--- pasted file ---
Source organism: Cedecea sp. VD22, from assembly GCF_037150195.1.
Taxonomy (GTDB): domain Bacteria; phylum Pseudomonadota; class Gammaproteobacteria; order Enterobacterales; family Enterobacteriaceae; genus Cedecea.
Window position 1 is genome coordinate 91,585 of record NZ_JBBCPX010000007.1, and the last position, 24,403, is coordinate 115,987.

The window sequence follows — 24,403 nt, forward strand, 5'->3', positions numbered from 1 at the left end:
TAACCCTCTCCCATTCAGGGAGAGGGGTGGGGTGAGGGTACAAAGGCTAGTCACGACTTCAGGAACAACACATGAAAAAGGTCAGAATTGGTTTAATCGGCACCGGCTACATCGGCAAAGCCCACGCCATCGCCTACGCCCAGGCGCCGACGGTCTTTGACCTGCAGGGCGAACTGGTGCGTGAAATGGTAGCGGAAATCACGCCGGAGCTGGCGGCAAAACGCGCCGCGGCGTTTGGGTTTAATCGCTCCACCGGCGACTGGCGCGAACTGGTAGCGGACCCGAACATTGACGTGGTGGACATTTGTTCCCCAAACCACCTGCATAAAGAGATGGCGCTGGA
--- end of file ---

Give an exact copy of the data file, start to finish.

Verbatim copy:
Source organism: Cedecea sp. VD22, from assembly GCF_037150195.1.
Taxonomy (GTDB): domain Bacteria; phylum Pseudomonadota; class Gammaproteobacteria; order Enterobacterales; family Enterobacteriaceae; genus Cedecea.
Window position 1 is genome coordinate 91,585 of record NZ_JBBCPX010000007.1, and the last position, 24,403, is coordinate 115,987.

The window sequence follows — 24,403 nt, forward strand, 5'->3', positions numbered from 1 at the left end:
TAACCCTCTCCCATTCAGGGAGAGGGGTGGGGTGAGGGTACAAAGGCTAGTCACGACTTCAGGAACAACACATGAAAAAGGTCAGAATTGGTTTAATCGGCACCGGCTACATCGGCAAAGCCCACGCCATCGCCTACGCCCAGGCGCCGACGGTCTTTGACCTGCAGGGCGAACTGGTGCGTGAAATGGTAGCGGAAATCACGCCGGAGCTGGCGGCAAAACGCGCCGCGGCGTTTGGGTTTAATCGCTCCACCGGCGACTGGCGCGAACTGGTAGCGGACCCGAACATTGACGTGGTGGACATTTGTTCCCCAAACCACCTGCATAAAGAGATGGCGCTGGA